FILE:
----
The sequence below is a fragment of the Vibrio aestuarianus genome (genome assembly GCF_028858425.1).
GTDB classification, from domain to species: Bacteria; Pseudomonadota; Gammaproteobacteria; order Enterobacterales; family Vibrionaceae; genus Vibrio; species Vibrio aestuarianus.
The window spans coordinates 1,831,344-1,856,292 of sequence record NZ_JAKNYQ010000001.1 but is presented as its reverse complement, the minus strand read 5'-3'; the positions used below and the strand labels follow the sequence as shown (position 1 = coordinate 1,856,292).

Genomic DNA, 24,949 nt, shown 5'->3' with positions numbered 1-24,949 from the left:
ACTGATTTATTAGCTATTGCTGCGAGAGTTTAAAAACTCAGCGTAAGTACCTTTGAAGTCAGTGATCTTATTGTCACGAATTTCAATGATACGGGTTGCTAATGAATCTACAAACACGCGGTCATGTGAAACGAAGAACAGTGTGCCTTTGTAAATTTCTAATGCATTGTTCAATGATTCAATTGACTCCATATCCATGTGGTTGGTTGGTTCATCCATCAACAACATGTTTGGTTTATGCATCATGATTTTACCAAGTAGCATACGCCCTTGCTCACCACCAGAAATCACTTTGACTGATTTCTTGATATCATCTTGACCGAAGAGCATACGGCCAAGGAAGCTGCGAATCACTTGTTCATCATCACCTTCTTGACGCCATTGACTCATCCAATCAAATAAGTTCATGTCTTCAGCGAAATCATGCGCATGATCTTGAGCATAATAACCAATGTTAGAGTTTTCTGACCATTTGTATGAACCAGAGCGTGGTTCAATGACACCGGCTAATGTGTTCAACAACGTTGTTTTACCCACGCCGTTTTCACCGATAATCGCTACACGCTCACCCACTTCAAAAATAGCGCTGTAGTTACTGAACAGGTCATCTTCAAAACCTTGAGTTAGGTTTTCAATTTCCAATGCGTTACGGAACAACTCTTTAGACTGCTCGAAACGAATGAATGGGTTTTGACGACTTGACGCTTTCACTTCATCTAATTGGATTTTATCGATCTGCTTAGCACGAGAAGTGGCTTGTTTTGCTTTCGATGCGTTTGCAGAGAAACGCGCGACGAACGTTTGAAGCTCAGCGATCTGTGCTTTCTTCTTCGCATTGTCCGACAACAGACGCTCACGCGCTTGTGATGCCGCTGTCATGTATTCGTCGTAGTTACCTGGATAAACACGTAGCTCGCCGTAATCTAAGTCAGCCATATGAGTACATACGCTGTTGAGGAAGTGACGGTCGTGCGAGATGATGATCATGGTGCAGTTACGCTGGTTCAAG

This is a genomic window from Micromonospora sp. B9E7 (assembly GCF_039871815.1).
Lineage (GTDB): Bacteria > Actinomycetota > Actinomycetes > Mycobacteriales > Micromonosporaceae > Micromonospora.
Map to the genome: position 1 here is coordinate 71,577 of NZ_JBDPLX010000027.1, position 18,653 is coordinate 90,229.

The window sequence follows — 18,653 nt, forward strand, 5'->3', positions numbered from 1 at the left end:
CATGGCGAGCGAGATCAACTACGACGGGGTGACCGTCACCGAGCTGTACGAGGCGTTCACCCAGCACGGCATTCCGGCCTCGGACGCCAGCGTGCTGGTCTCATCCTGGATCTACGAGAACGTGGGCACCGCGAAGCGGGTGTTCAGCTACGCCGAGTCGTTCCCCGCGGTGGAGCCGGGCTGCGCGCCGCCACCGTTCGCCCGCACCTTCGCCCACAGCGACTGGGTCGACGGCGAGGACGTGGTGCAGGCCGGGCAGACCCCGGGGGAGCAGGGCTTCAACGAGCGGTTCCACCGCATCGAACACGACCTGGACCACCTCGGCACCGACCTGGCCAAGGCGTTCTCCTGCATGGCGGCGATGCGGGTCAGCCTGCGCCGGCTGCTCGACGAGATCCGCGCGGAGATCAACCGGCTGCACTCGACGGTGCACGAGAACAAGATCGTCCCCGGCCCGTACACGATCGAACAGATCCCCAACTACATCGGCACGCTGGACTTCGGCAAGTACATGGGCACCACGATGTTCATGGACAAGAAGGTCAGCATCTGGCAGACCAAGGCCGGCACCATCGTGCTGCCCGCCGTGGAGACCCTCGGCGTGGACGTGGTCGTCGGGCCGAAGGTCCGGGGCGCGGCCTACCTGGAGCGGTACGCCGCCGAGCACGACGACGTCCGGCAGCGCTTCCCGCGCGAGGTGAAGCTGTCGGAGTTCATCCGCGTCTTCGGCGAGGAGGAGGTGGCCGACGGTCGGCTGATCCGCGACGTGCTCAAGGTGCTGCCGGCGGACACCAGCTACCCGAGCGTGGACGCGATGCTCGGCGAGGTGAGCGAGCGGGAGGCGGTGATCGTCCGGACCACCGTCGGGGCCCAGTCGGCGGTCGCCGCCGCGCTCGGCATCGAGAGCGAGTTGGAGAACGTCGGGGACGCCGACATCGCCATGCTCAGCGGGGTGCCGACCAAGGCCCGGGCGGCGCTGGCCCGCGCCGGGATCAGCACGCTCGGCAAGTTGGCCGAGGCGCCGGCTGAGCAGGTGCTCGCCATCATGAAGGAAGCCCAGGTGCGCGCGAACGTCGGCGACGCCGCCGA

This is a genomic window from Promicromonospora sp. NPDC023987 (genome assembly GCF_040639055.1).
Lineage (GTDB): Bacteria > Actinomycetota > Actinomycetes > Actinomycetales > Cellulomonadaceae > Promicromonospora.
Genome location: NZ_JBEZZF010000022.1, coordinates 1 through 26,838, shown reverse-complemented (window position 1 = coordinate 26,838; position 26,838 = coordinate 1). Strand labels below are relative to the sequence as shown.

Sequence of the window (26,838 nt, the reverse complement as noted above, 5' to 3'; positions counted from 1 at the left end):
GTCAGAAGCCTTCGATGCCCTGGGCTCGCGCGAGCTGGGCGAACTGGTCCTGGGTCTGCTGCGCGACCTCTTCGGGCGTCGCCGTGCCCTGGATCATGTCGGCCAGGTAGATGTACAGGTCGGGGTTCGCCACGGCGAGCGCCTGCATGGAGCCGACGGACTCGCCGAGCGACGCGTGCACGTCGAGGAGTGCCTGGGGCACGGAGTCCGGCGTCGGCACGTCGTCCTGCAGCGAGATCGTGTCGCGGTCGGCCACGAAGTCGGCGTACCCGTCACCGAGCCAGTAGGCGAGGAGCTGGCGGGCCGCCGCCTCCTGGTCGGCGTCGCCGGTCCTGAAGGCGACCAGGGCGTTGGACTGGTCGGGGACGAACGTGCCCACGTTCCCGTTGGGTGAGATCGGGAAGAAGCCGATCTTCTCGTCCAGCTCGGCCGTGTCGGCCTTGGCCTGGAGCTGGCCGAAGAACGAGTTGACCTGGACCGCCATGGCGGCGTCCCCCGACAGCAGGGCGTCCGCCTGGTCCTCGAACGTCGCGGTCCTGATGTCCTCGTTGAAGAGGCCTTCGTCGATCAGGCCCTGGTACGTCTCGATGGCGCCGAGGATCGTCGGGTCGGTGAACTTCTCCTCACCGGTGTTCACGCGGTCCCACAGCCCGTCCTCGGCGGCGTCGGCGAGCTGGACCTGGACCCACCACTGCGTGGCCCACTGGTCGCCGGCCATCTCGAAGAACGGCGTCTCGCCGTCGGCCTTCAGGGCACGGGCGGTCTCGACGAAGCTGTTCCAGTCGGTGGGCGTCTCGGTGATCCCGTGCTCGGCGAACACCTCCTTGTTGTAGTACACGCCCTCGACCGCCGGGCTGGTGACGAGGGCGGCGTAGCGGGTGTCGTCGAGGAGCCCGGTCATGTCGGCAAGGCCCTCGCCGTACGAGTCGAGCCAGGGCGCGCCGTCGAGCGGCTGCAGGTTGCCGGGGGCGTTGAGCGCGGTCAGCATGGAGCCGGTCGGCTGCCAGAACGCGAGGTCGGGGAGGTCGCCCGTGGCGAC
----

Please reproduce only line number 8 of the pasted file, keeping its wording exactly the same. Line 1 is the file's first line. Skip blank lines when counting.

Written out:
Map to the genome: position 1 here is coordinate 71,577 of NZ_JBDPLX010000027.1, position 18,653 is coordinate 90,229.